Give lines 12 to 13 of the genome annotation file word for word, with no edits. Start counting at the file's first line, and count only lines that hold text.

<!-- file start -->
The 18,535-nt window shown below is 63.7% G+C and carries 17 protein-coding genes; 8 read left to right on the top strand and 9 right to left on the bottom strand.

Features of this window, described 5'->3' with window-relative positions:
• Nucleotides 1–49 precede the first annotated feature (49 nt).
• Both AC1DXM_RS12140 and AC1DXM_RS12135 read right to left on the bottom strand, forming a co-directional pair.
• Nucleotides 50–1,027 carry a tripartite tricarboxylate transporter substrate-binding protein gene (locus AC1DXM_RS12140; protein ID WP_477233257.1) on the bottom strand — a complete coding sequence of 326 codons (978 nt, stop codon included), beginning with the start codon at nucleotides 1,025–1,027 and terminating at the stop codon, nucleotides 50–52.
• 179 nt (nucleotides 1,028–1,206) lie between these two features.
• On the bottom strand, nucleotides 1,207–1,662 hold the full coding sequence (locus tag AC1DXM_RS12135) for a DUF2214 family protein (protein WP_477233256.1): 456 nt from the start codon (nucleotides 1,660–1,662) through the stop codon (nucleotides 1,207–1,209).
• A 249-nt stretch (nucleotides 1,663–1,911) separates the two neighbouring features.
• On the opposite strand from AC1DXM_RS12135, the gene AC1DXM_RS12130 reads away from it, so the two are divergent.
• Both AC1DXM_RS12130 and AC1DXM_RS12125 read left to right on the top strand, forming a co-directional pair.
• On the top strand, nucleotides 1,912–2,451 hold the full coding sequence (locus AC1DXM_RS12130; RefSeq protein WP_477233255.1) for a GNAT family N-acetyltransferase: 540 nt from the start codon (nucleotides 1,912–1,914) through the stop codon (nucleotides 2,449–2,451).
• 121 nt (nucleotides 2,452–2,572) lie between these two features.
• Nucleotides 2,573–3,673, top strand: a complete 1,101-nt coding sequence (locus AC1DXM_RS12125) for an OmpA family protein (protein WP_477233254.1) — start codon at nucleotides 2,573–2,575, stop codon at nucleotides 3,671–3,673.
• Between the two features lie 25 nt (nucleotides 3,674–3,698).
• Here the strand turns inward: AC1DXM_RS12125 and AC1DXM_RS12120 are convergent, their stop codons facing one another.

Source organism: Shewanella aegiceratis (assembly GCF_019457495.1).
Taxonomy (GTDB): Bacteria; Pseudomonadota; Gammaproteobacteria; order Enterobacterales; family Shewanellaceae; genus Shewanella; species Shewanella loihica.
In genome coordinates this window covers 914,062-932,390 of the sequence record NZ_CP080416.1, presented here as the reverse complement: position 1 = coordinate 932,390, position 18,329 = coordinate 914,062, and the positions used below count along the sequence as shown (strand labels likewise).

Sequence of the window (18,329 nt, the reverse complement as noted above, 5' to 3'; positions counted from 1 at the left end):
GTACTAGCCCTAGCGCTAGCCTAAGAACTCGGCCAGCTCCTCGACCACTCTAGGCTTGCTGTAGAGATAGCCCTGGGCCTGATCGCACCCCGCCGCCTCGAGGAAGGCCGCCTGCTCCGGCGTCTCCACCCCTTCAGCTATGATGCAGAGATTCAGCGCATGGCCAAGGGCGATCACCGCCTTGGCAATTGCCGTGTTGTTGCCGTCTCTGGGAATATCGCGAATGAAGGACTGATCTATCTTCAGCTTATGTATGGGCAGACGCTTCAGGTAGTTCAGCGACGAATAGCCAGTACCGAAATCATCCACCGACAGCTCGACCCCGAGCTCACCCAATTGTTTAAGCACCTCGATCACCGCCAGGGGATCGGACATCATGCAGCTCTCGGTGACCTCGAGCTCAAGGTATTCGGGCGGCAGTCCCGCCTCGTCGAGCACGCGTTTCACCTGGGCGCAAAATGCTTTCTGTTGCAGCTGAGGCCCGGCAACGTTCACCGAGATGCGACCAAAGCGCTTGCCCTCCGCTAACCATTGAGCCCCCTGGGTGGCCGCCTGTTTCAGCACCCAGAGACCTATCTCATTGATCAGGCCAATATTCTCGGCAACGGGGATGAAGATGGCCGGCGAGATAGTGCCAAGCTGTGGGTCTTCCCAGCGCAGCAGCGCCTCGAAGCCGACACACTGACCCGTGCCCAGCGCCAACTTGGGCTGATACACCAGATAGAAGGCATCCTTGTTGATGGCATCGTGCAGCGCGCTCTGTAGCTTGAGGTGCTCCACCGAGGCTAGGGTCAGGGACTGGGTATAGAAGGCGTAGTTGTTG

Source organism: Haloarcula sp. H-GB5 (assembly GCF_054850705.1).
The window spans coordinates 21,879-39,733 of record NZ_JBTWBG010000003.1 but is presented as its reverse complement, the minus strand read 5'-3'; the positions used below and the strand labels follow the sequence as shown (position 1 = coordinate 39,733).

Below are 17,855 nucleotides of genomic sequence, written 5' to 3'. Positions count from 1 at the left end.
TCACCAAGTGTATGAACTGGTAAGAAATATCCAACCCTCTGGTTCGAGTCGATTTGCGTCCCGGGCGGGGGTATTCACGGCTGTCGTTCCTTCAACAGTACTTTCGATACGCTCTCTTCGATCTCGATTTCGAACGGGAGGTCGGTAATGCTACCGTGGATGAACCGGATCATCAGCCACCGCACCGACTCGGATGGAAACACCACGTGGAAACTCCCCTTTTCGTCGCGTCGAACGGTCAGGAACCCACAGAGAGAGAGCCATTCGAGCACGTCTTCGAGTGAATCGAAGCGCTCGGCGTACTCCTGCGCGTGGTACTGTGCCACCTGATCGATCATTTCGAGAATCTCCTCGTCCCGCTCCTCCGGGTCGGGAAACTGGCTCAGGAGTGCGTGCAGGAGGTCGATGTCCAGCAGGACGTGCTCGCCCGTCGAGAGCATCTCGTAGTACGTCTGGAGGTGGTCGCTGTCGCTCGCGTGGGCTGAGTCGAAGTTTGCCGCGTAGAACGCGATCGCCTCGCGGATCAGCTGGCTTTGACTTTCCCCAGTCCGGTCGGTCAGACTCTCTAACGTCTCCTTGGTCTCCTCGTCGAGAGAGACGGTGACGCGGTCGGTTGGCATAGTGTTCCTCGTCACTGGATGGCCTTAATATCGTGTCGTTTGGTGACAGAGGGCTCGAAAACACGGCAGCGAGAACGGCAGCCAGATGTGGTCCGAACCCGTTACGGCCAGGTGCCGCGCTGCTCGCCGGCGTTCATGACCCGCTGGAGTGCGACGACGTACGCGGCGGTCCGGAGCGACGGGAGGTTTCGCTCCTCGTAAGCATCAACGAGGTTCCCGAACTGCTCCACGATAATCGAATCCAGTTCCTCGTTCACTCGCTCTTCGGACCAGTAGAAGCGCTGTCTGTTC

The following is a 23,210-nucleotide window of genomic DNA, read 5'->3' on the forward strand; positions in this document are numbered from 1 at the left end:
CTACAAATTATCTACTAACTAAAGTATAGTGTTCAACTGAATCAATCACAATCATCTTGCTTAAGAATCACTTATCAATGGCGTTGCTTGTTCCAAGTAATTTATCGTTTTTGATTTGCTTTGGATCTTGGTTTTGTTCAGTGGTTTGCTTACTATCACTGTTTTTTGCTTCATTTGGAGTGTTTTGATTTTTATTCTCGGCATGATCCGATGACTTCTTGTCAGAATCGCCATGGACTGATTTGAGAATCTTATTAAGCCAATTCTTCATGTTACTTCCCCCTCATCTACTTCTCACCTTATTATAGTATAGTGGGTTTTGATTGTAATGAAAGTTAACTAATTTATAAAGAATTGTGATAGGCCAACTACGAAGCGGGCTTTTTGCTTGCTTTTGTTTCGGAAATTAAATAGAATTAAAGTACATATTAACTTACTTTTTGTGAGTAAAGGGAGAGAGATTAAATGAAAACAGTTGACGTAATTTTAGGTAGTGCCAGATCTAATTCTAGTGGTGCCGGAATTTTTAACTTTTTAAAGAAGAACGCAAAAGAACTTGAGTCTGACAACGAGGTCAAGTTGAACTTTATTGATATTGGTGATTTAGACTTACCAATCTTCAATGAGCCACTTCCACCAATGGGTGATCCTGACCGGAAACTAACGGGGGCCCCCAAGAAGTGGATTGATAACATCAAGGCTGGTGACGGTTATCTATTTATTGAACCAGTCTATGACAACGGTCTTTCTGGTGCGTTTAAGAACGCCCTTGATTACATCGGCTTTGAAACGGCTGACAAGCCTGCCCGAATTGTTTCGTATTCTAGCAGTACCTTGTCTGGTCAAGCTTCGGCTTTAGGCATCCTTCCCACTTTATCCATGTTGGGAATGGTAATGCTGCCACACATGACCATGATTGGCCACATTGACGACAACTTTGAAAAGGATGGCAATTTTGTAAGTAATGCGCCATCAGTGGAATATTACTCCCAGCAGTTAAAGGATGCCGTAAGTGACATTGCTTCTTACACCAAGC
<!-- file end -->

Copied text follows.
• 121 nt (nucleotides 2,452–2,572) lie between these two features.
• Nucleotides 2,573–3,673, top strand: a complete 1,101-nt coding sequence (locus AC1DXM_RS12125) for an OmpA family protein (protein WP_477233254.1) — start codon at nucleotides 2,573–2,575, stop codon at nucleotides 3,671–3,673.